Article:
The psychoanalysts as well as the classically or religiously minded art psychologists see a functionality in this spiritual dynamism that would explain the effect of art... and tend to shoot beside the goal. Not the least because in art it specifically concerns a dynamic spiritual dynamics that may nowhere be reduced to its functional connection. In a way, there was somehow more of a point in the original effort of structuralism, which seemed so arbitrary, to study the function of poetry by scrutinising its technical means, which was clearly insufficient as explanation for its effects, and thereby could partly illuminate the whole while leaving the door open for a more unprejudiced acquisition in honestly fascinated ignorance, still pondering where exactly poetry does emerge?
One could make small models just to localise one's actual interest. An impromptu analysis of the determinations of a work of art from just the other day goes:
- first a series of aspects that are simple objective determinations:
* who is the artist/artists
* surrounding conditions (social and mental environment)
- then a series of aspects that are fairly simple yet negotiable determinations:
* immediate frame of reference (allusions, contemporariness, represented objects etc)
* style and skills
* gesture (social implications of creation)
- then a series of highly contingent determinations:
* immediate social dynamism of the work (ritual, use)
* subjective cross-fertilisation (encounter with spectator's associations and creativity)
* objective historical dynamism (possible historical repercussions on collective subjectivity and events)
- and then a series of complex objective determinations:
* inner gesture (psychological implications of creation)
* language and ontology (unconscious frame of reference, functional systems of the spirit)
* inner direction and dynamics (inherent inner world, dynamic direction, utopia, imaginary universe)
* springwells (the basics poetic mechanisms the work taps into)
— and all of this was just to sort out everything I didn't mean when suggesting "springwells" as an interesting angle to approach... On the other hand it could create criteria of some polemical point, such as against any purism or subjectivism, and also against various sociologisations that use to overemphasise the little aspect of subjective purposes in connection with social usage, be it in the form of the propagandism of the narrowminded politicos, the purely abstract hailing of creativity as a "free" and good thing by some postsituationists and more broadminded politicos, as well as the colorblind focus on procedure ("participatory culture") by the post-live-role-playing activists we sometimes discuss with. Against any subjectivism and utilism, art is primarily about the objective spiritual contents and potentialities (primarily the four aspects listed as complex-objective above). Without that it is just an abstract model, which might seem to be a good thing from a radical perspective but does not demonstrate this and instead is just believed in, in an ideological and utilistic way. But O those springwells.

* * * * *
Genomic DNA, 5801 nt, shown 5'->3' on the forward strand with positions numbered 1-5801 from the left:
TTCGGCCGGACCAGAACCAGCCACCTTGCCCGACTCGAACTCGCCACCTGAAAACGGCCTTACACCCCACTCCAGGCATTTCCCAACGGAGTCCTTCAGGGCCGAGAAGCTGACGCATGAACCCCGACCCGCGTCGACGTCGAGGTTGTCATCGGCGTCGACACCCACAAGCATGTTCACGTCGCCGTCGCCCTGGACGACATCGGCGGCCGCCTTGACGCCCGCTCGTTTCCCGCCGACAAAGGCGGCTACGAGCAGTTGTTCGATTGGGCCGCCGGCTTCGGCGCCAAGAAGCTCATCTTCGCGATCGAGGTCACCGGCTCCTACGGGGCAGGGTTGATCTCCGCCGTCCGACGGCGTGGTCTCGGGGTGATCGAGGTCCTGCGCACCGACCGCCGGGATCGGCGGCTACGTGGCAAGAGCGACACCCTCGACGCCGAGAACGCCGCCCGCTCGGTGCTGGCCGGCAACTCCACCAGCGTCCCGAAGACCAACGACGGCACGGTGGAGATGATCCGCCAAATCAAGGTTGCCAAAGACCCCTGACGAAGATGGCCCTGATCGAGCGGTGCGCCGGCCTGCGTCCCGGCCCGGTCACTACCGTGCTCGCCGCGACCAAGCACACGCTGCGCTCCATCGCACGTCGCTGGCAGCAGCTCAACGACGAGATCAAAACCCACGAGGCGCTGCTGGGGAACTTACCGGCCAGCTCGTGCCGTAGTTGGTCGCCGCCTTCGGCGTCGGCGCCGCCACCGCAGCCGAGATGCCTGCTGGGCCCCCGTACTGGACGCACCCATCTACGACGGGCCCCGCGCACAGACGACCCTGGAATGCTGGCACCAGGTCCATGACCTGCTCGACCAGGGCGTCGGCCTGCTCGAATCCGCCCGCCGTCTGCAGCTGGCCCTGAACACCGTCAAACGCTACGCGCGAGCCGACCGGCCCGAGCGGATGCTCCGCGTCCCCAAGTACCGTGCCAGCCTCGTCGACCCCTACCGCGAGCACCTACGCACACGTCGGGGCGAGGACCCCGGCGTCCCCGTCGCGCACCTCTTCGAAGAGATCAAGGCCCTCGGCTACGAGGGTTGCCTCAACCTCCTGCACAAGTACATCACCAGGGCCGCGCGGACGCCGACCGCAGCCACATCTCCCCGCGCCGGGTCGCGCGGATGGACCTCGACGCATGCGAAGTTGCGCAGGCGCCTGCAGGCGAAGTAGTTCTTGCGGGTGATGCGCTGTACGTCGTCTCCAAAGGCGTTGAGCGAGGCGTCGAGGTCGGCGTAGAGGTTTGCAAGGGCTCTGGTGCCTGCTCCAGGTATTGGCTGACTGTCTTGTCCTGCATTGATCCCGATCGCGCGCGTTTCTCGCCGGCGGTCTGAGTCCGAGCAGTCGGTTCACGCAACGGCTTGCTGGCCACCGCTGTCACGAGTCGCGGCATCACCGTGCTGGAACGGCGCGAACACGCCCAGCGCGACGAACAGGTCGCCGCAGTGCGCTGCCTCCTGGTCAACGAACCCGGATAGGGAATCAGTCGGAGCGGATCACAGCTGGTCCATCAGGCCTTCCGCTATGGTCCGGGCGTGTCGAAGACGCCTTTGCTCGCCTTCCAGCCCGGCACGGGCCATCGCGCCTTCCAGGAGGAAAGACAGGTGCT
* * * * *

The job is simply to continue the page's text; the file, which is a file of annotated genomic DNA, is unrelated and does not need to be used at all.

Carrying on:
And then these people who speak about surrealist art – if the ignorant will try to reduce surrealist art to one formula (or two or possibly three formulae for the broadminded), also the most knowledgeable and sympathetical will want to give an exposé of surrealist art typically by presenting a series of artists grouped chronologically, or "thematically" through a small selection of methods and themes in an unresolved mixture. Not only is this enumeration of themes a bit frustrating epistemologically as well as analytically, but in cases where it admits its temporary character as a background for potentially interesting observations and indulges in such observations on a more sensible level, these observations are often formulated as pertaining to one artist's oeuvre. The arbitrary degree of abstraction in circumscribing one artist's oeuvre as an entity in the spirit appears highly unsatisfactory to me. I would like to talk about the phenomenology of the spirit on the whole, with surrealist art (which, as we all must admit, is not a particular kind of art, but simply any art that focuses on essentials!) as a mindblowingly rich field of demonstrations.
Therefore I suggested eight such springwells that surrealists often tap into in their creative activities – and tried to avoid what I considered more of methods (such as automatism, paranoia-criticism and obsessive imagery) as well as more of themes (such as eroticism, romanticism and horror); but I might have been completely wrong in that; themes become springwells, springwells become methods, methods become themes, and vice versa? And of course these eight are not a classification but just the point where the analysis reached a certain reflexive equilibrium and started calling for empirical testing...
The eight springwells I suggested were:
1. atmosphere and enigma
2. the poetical image, analogy, collage
3. metamorphosis (including morphological imagination and alchemy)
4. automatical rage (fureur poetique)
5. organic growth and the inhuman
6. raw vision and irreducible mythology
7. spontaneous interpretation and fundamental ambiguity
8. pure marvel
Nature could tap into the same eight... Yet nature is not subject to the same set of determinations (listed above) and therefore the same dynamism perhaps issuing from the complex relationship between them. But instead quite another set of determinations and another configuration of dynamism. And there is, I think, as always a lot to be learnt from confusing the two as well...